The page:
We can only hope that more browser developers will follow.

Scripting implementations

Other ingenious web developers have silently worked their way around the limitations of the CSS box model for quite some time. The International Herald Tribune, for instance, is using a JavaScript-driven multi-column layout for its news articles. Michael van Ouwerkerk, back in 2002, wrote a JavaScript that splits the content of an element and rearranges it into several columns. (Doubtless others have used similar approaches.)

One can certainly do wonderful things with JavaScript (and the document object model), and reworking markup to achieve a multi-column layout happens to be one of them.

With this in mind, let’s take a closer look at those new CSS3 properties from the W3C specification:

  • Column-count: That’s how many times a JavaScript needs to split content into left floating elements.
  • Column-width: That’s the width of each newly created element.
  • Column-gap: That’s a left (or right) padding for these elements.
  • Column-rule: That’s a left (or right) border.

Since such JavaScript would process the page after it is rendered, every factor that used to be a problem, font-size, images on/off, is already taken care of. Also, if JavaScript is not available, the layout would not be altered (in other words, it would degrade nicely).

An interim measure for experimentation

Since it can be done, and since I wouldn’t be writing this article if I had nothing to show for it, here it is:  a (mostly) cross-browser JavaScript implementation of the CSS3 multi-column module. (View example.)

The implementation is an unobtrusive, stand-alone piece of code that acts as a JavaScript parser for this CSS3 extension. You don’t need any knowledge of JavaScript to use it, just upload the file to your site and link it to your page:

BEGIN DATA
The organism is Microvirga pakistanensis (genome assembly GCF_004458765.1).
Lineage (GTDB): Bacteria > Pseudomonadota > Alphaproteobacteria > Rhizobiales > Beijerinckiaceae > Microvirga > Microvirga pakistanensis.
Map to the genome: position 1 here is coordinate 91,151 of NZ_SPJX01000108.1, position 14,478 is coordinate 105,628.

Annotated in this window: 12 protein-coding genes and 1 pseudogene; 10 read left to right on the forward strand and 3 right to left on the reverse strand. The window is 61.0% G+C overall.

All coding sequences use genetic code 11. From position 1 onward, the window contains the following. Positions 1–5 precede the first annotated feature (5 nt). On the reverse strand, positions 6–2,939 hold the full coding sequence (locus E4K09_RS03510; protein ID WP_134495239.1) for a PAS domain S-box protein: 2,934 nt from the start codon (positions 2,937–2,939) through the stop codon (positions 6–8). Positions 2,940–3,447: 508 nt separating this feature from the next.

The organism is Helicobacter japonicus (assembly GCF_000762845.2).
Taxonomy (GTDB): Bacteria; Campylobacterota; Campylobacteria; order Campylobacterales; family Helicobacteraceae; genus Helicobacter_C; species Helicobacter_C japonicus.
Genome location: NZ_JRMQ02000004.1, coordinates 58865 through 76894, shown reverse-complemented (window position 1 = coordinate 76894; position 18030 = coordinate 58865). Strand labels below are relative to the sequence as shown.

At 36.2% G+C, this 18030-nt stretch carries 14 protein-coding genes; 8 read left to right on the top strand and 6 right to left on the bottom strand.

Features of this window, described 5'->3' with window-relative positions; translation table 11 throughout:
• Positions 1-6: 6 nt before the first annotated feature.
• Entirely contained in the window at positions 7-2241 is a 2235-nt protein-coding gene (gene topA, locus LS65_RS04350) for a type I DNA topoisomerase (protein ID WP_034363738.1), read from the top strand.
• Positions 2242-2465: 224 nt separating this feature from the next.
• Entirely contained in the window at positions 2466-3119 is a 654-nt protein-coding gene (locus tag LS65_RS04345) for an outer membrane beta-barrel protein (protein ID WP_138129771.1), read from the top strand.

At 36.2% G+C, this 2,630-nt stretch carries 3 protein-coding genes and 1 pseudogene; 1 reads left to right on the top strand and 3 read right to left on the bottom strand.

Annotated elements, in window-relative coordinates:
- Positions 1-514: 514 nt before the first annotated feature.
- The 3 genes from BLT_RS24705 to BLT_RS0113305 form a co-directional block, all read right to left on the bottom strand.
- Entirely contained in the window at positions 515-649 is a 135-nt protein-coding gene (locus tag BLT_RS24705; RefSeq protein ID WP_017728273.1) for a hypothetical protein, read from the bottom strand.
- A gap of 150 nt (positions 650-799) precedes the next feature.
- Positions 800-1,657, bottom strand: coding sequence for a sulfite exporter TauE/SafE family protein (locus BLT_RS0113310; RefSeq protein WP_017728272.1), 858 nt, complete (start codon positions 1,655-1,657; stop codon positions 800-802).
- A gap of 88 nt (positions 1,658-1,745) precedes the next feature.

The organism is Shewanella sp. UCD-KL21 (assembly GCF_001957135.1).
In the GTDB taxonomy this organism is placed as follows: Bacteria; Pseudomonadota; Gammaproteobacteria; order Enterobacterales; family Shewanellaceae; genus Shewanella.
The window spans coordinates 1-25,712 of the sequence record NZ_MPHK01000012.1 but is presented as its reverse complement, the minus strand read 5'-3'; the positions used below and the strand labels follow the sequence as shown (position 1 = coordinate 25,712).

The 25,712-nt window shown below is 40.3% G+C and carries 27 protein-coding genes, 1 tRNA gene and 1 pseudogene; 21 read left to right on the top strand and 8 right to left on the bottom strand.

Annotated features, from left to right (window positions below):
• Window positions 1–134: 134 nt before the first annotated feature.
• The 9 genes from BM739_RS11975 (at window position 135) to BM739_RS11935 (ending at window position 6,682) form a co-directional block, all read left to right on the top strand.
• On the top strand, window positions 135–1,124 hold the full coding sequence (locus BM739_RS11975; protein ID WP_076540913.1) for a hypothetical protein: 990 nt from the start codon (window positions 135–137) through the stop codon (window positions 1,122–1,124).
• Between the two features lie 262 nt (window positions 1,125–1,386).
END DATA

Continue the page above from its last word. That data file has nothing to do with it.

<script type="text/JavaScript" src="css3-multi-column.js"></script>

You can then start using the CSS3 properties in your stylesheets as you would do for any other CSS.


There are some limitations though that you need to understand. First, the browser-based CSS parser is designed to ignore properties that it does not support. To circumvent this, this implementation relies on a relatively simple parser written in JavaScript. This parser cannot handle complex constructions, like cascading rules spread across different selectors. Keep it simple. This following styles, for example, would be acceptable:

.article {
  column-count: 2;
  column-gap: 20px;

Secondly, the JavaScript cuts and moves content from one column to another. There are naturally a number of elements that cannot or should not be divided up: images for instance, but also tables, headings, etc. The algorithm tries to accommodate these content types, but can break or yield unexpected results in some circumstances. You are welcome to report any problem with the rendered layout and we’ll try to improve it as we go.


The script has been tested in IE6, Firefox 1.0.4, Netscape 7.1, Safari 1.2 and 2.0, and Opera 8 (though the Opera tests indicate a tendency to crash).